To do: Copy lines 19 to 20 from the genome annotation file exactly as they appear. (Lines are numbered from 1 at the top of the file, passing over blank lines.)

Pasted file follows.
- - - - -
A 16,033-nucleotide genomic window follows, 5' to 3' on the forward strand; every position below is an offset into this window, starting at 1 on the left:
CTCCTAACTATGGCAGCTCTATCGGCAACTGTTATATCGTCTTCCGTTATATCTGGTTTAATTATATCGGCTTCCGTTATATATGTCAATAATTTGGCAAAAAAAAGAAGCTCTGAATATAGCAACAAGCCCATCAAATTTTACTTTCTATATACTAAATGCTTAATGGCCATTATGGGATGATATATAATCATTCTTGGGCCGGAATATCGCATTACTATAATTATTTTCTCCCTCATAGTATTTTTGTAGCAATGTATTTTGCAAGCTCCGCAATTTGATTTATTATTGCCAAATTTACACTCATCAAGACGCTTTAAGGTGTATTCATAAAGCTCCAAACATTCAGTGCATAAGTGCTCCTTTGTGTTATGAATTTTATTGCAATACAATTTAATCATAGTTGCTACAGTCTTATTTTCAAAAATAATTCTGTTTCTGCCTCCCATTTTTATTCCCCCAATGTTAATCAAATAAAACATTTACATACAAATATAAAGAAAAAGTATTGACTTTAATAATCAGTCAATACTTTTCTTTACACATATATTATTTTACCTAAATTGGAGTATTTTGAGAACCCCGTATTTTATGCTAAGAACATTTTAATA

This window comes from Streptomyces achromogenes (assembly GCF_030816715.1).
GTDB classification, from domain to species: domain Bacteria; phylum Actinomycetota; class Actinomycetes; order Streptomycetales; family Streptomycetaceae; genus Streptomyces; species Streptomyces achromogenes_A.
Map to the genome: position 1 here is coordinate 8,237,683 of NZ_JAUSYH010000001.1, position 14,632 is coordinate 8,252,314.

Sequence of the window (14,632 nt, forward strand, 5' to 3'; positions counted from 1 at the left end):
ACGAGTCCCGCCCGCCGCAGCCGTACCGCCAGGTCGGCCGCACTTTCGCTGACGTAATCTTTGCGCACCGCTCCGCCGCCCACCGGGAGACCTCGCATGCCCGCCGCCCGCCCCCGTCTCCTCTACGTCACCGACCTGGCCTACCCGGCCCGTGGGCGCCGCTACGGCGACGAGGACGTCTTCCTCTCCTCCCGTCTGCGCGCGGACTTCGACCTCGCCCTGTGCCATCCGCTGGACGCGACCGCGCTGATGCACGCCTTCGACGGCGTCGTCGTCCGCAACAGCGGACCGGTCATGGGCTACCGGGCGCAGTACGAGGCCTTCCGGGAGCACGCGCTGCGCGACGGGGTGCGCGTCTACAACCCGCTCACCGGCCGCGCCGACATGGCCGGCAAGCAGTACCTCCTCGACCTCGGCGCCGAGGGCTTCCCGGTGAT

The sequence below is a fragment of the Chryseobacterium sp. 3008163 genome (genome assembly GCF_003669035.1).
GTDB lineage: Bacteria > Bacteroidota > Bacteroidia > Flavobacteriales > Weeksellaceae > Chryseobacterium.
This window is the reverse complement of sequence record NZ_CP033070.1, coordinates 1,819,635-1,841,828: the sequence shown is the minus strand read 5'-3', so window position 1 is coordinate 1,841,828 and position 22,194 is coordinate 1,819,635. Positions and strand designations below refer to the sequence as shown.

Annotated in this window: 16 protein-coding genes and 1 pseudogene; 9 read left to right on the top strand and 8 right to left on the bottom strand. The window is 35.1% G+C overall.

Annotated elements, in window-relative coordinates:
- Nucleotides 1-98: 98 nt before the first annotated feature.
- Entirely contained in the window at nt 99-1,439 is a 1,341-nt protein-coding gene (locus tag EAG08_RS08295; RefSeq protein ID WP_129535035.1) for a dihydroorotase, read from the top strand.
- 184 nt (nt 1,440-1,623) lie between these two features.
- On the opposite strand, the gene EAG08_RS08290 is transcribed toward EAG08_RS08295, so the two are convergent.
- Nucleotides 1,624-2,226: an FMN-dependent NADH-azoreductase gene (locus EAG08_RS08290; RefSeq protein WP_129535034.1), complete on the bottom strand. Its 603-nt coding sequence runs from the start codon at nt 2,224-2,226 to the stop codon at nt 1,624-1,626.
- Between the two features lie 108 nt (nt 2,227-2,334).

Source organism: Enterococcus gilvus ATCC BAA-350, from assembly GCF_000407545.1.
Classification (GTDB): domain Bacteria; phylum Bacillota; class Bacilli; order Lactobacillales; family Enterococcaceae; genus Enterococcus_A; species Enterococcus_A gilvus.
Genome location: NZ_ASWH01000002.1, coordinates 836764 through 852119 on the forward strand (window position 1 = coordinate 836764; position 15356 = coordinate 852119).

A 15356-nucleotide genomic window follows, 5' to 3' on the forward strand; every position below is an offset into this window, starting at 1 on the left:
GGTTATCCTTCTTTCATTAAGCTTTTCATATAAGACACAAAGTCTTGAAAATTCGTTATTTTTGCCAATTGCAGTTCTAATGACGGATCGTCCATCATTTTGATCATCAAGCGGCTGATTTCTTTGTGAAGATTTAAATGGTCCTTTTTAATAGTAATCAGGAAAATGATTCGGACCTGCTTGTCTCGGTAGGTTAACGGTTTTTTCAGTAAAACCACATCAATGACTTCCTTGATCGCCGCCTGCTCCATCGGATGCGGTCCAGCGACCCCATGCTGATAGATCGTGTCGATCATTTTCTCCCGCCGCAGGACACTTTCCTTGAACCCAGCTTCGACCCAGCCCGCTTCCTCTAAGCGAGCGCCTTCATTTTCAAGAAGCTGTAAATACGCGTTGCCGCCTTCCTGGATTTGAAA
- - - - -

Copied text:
Source organism: Enterococcus gilvus ATCC BAA-350, from assembly GCF_000407545.1.
Classification (GTDB): domain Bacteria; phylum Bacillota; class Bacilli; order Lactobacillales; family Enterococcaceae; genus Enterococcus_A; species Enterococcus_A gilvus.